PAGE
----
Projecting Strength of Schedule for Pitchers and Hitters

Friday morning, as I began the tedious process of combining all MLB schedules in one spreadsheet, I noticed that FanGraphs’ resident volcano expert and prolific content generator Jeff Sullivan posted one very similar article, and then another shortly thereafter. He focused on projected WAR, while I planned to look specifically at projected average ERA and wOBA a team must contend with over the 2014 season. So at the risk of writing a similar post, one with drier writing and less cool graphics, I submit to you the following simple table and graphs.

We often look at the strength of a division and make generalizations about the hardest place to pitch (AL East) and hit (NL East). Like park effects, we sometimes jump to conclusions about the effects of dream lineups and weak interdivision rivals. Chad Young’s analysis of Prince Fielder’s move to Arlington is a perfect example of how enthusiasm can be misplaced when we forget that 90 of a club’s 162 games take place outside of their division, with 20 games occurring in a different league.  The table below shows projected mean wOBA and ERA by team, which are weighted by expected plate appearances and innings pitched, respectively. As expected, AL teams generally have a DH-fueled high wOBA and inflated ERA when compared to their NL counterparts. All projections are courtesy of Steamer’s 2014 pre-season projections. Keep in mind that Steamer regresses stats like wOBA and ERA, so there is not as huge a gap between the Red and White Sox (0.332 vs. 0.317) compared to what you might see during the season. However, Steamer has been shown to be one of the best projection systems available when it comes to capturing player-to-player variation in performance (i.e. ranking players by production), which is sufficient for looking at the differences between teams.

2014 Steamer Projections*

Team

wOBA

ERA

BOS

0.333

3.85

TOR

0.331

4.16

BAL

0.326

4.13

NYY

0.322

3.92

TB

0.318

3.63

DET

0.330

3.64

KAN

0.324

3.95

CLE

0.321

3.91

CHW

0.317

4.35

MIN

0.312

4.33

TEX

0.332

4.09

LAA

0.327

4.00

SEA

0.325

3.84

OAK

0.320

3.81

HOU

0.310

4.41

WAS

0.328

3.58

ATL

0.322

3.66

PHI

0.310

3.72

NYM

0.309

3.85

MIA

0.309

4.04

STL

0.326

3.49

PIT

0.323

3.73

MIL

0.321

4.02

CHC

0.319

3.98

CIN

0.318

3.66

COL

0.347

4.22

LAD

0.329

3.44

ARI

0.329

3.78

SF

0.323

3.72

SD

0.319

3.80

*adjusted for PA and IP

I was surprised by the high ERA attributed to the San Diego Padres, poor enough for 6th worst in the NL. The Reds’ Choo-less offense is also, somewhat surprisingly, projected as the 7th worst in the majors. Let’s take a moment to silently reflect that the Minnesota Twins, despite having a spacious ballpark and a non piss-poor payroll, are still projected to give up more earned runs than the Colorado Rockies.

While the table displays projected wOBA and ERA by team, the charts below illustrate the mean wOBA and ERA faced by each team over 162 games.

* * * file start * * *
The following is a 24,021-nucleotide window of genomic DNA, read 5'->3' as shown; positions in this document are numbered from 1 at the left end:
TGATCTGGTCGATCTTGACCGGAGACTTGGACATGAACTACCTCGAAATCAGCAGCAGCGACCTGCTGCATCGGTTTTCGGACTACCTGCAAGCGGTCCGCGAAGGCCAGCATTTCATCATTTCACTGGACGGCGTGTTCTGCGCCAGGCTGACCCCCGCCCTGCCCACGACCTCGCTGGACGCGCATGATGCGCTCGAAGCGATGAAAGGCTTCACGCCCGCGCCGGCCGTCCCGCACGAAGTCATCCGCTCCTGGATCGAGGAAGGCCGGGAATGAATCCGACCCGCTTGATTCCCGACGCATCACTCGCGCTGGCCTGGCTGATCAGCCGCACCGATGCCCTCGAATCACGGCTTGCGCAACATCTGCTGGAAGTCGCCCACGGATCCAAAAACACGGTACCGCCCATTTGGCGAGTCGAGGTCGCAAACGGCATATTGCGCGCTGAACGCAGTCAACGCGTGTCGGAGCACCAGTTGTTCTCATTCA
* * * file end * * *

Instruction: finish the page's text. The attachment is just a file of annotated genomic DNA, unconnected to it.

Projected wOBA

Last September Dave Cameron presented a convincing argument that Chris Sale’s 2013 season was as good if not better than Max Scherzer’s, but was obscured in part because Sale routinely pitched against the Tigers and Scherzer routinely pitched against the White Sox. These projections reinforce the argument in favor of opponent-adjusted measurements—Detroit pitchers are projected to face a wOBA of 0.321 while Chicago pitchers play against teams with a projected wOBA of 0.324.

San Diego and San Francisco are home to some of the most pitching-friendly stadiums in the country. However, in part because they play 28 away games against the Rockies, Diamondbacks, and Dodgers, their opponent’s wOBA is higher than people might expect. However great it is that a flyball pitcher like Ian Kennedy has a home in spacious San Diego, it’s important to note that the Padres are slated to face some tougher-than-average lineups. Projected ERA

ERA drops off pretty sharply when we get to the NL. Surprisingly, hitters for the Nationals and Dodgers appear to have the easiest schedules in their league, despite being in divisions which are better known for their sharp pitching than strong offense. Not having to face the likes Clayton Kershaw or Stephen Strasburg can do wonders for a lineup.

The heavy-hitting Tigers are slated to face the worst pitching staff in the majors. While this is somewhat unfair considering they have the league’s best hitter, it is very unfair that the lowly Marlins will face the best pitchers in the league.

Projections are only predictions, and assuredly some teams will drastically outperform and others will underwhelm by season’s end. However, these data remind us that our preconceptions about who plays in an extreme park or which teams are in difficult divisions should not be overemphasized, nor should we discount the idea that some lineups or pitching staffs will have a significantly more difficult time than others. Over the course of the season, a single team will square off against almost 20 other teams in over a dozen different parks. Whatever the strength of their schedule, position players and pitchers face a wide variety of competition, and no doubt a good many will surprise us all.




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